by Jon Baliles
The Richmond Police Department held its annual crime review briefing this week and the numbers were positive on the surface, a little mixed in total, and almost miraculous considering the force has more than 150 vacancies.
Mark Bowes writes in the Times-Dispatch that “The good news for the city of Richmond from a crime perspective last year was a 37% drop in homicides (from 90 to 57) and a 17% reduction in robberies of persons.” The numbers of reported rapes, aggravated assaults and commercial robberies rose in 2022 over the preceding year, but overall violent crime was flat, [Acting Police Chief Rick Edwards] said, dropping about 1% from 1,099 reported offenses to 1,087.
However, a more disturbing trend was the 33 incidents of shootings with more than one victim (80 people total in 33 shootings – recall the one shooting last summer on Broad Street with six shooting victims). That was up from 31 multiple shootings in 2021 with 68 victims. Also, the number of non-fatal shootings increased from 244 in 2021 to 256 last year.
“The numbers would have been even higher,” Edwards said, if not for police initiatives during the final quarter of the year that reduced by 12% the number of shootings during that three month period. They dropped from 69 to 61. “We were on track to have a much higher increase in non-fatal shootings,’ the chief said.”
The drop in homicides can be traced to Edwards deploying new tactics and using data to do more with the officers we have. Edwards was in charge of a new gun initiative this summer before rising to Acting Chief in late October. The data created a “targeted police effort during the summer months in Richmond’s ’25 hottest blocks'” for violent crime, as determined by department crime analysts. And not surprisingly, perhaps, the greatest concentration of violent crime was occurring in the city’s public housing developments, such as Creighton, Mosby, Gilpin, Hillside and Fairfield courts, along with the Belt Atlantic Apartments.
“We saw a 27% reduction in murder in these specific neighborhoods,” Edwards said, crediting the department’s targeted efforts. Nineteen of the 25 most violence-plagued neighborhoods were in the First Precinct, and the department’s focus on those communities resulted in an overall homicide reduction of 73%, he said.
“It might seem counter-intuitive to have a great reduction in murders, with the vast majority of our murders involving firearms, while seeing more victims of gunfire,” Edwards told Bowes. As CBS6 Crime Insider Jon Burkett has said in more than one interview, “Credit the surgeons at VCU — if we didn’t have them, we’d be in really big trouble,” referring to the homicide rate. They are saving lives every weekend.
The crime numbers also showed increases in property crimes like burglaries, larcenies, vehicle thefts, and arson, which were up 22% in 2022 compared to 2021.
The driving force behind the rise in these crimes was a 39% spike in property stolen from vehicles, which rose from 1,694 offenses in 2021 to 2,362 last year. “That’s by far our biggest crime in 2022, not just percentage-wise but sheer numbers of crimes,” Edwards said.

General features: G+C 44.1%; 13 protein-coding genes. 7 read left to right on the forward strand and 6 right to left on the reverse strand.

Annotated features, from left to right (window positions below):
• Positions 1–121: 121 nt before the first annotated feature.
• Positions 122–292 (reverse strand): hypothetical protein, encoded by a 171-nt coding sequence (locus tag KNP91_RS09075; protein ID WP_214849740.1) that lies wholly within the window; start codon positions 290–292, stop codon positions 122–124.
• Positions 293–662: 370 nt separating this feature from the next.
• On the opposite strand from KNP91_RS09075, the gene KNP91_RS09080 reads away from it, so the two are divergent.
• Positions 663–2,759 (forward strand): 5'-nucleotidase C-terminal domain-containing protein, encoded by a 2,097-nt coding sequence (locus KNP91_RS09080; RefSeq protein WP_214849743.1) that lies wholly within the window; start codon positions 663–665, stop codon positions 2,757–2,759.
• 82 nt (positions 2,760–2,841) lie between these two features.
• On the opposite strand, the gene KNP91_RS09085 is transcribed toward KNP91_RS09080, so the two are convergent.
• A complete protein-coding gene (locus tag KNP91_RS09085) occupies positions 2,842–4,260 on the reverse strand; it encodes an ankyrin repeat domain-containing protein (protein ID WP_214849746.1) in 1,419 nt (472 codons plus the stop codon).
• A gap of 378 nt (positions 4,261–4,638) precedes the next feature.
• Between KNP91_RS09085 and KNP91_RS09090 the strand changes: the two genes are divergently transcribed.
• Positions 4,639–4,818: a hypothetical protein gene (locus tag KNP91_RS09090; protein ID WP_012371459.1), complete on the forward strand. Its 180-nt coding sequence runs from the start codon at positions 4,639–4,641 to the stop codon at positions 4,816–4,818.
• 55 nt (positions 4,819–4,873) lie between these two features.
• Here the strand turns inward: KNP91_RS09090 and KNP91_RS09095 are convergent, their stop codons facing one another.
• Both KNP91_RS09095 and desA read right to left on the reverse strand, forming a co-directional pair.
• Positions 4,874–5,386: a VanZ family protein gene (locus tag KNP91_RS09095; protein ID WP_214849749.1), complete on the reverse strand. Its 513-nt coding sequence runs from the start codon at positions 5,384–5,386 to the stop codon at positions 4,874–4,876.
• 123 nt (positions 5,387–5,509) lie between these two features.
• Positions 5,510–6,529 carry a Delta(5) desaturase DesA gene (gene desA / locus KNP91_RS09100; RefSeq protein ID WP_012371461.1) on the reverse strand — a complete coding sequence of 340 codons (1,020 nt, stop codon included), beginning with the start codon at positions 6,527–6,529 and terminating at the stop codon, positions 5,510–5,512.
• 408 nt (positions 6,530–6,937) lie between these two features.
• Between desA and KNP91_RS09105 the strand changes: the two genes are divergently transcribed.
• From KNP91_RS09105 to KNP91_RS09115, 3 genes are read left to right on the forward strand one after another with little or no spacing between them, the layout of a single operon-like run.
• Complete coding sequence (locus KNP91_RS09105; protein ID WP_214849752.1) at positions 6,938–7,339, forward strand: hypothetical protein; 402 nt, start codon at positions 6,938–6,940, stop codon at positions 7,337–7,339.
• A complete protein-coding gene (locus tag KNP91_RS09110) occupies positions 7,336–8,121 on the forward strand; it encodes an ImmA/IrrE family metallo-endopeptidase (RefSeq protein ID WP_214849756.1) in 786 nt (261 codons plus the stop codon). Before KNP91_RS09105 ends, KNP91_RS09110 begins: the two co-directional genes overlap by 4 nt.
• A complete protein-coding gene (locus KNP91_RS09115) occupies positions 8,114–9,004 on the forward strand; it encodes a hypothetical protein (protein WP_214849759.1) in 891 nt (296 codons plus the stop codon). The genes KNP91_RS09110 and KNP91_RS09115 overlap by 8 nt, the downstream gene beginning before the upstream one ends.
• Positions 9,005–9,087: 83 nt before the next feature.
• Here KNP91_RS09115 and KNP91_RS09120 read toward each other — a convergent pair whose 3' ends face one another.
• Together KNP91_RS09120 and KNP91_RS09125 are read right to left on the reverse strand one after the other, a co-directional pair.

And that number could (and should) be so much lower except for the fact that people don’t lock their doors and leave valuables in plain sight. In a story by David Ress in the Times-Dispatch last month, Edwards said “most of those are from unlocked vehicles. Usually, the key is in the car and sometimes the engine is running. They don’t hot wire cars these days.”
What is super scary is that the report indicated that 714 firearms were stolen from vehicles last year, waaaaay more than the 413 weapons taken in 2021 (a 73% increase). Edwards told Elizabeth Holmes at CBS6 that “There’s many of those cases that go unsolved, so we don’t actually know who’s doing it, but what we generally see is groups of young folks, pulling on every door handle,” Edwards said. He added that in many cases, the cars are unlocked.
Which means in the last two years, 1,127 guns are on the street that should not be, mainly because people are dumb enough to leave their gun in their car or super-dumb enough to leave their gun in their unlocked car. So, whether you have a laptop, iPad, credit card, or a firearm, you don’t have to join a neighborhood watch, install cameras, or take a bite out of crime to help fight it — just lock your door. Seems simple enough.
Going back to the Bowes article, also in regard to people leaving their cars unlocked, Edwards said: “It’s a very hard crime to solve. Our officers could be sitting right next to someone, if we have one of our young folks walk up to a door, open it, take something out of it, a computer bag or whatever, and walk off, he could be committing a crime right in front of us, and we wouldn’t know it because he didn’t smash the window and nothing would look out of place.”
You might recall that several years ago, the RPD produced some funny public service announcement videos that are still apropos today, given the high motor vehicle theft numbers (you will be surprised how fast someone can grab a laptop from a car). Considering that people still leave their cars unlocked with laptops, wallets, and other valuables (or guns) in their cars — it’s amazing they are shocked when they realize someone has walked by and pulled the handle, found the booty, and absconded with it. Why that is shocking is just baffling. And since property crimes have a horrendous solve rate of 10% or less, if you leave your door unlocked, you aren’t getting your valuables back, plain and simple.
Jon Baliles is a former Richmond City Councilman. This article was published originally in his blog RVA 5×5 and is republished here with permission.